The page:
Title
Phylogenetic analysis of the Trypanosoma genus based on the heat-shock protein 70 genePhylogenetic analysis of the Trypanosoma genus based on the heat-shock protein 70 gene
Author
Faculty/Department
Faculty of Pharmaceutical, Biomedical and Veterinary Sciences . Biomedical Sciences
Research group
Department of Biomedical Sciences - other
Publication type
article
Publication
Amsterdam,
Subject
Human medicine
Source (journal)
Infection, genetics and evolution. - Amsterdam
Volume/pages
43(2016), p. 165-172
ISSN
1567-1348
ISI
000379701100022
Carrier
E
Target language
English (eng)
Full text (Publishers DOI)
Affiliation
University of Antwerp
Abstract
Trypanosome evolution was so far essentially studied on the basis of phylogenetic analyses of small subunit ribosomal RNA (SSU-rRNA) and glycosomal glyceraldehyde-3-phosphate dehydrogenase (gGAPDH) genes. We used for the first time the 70 kDa heat-shock protein gene (hsp70) to investigate the phylogenetic relationships among 11 Trypanosoma species on the basis of 1380 nucleotides from 76 sequences corresponding to 65 strains. We also constructed a phylogeny based on combined datasets of SSU-rDNA, gGAPDH and hsp70 sequences. The obtained clusters can be correlated with the sections and subgenus classifications of mammal-infecting trypanosomes except for Trypanosoma theileri and Trypanosoma rangeli. Our analysis supports the classification of Trypanosoma species into clades rather than in sections and subgenera, some of which being polyphyletic. Nine clades were recognized: Trypanosoma carassi, Trypanosoma congolense, Trypanosoma cruzi, Trypanosoma grayi, Trypanosoma lewisi, T. rangeli, T. theileri, Trypanosoma vivax and Trypanozoon. These results are consistent with existing knowledge of the genus' phylogeny. Within the T. cruzi clade, three groups of T. cruzi discrete typing units could be clearly distinguished, corresponding to TcI, TcIII, and TcII + V + VI, while support for TcIV was lacking. Phylogenetic analyses based on hsp70 demonstrated that this molecular marker can be applied for discriminating most of the Trypanosoma species and clades. (C) 2016 Elsevier B.V. All rights reserved.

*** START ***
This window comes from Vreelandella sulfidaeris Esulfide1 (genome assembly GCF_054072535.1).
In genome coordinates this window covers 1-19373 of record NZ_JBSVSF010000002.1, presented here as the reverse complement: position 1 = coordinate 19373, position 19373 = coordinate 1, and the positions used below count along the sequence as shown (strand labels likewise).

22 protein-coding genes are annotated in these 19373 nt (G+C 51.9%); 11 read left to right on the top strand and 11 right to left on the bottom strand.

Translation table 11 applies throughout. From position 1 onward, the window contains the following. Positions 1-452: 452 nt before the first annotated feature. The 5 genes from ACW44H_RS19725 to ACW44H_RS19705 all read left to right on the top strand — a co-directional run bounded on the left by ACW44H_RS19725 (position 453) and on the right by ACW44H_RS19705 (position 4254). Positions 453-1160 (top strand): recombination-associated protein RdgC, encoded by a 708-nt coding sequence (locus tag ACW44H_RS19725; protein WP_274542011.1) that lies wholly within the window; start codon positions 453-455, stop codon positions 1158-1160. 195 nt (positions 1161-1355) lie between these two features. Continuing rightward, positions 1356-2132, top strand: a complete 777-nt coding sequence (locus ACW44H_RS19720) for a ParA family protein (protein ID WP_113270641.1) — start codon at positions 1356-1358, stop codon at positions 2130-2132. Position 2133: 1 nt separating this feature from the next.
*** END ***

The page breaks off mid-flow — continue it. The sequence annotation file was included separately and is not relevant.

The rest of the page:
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https://repository.uantwerpen.be/docman/iruaauth/fdcf6d/134933.pdf
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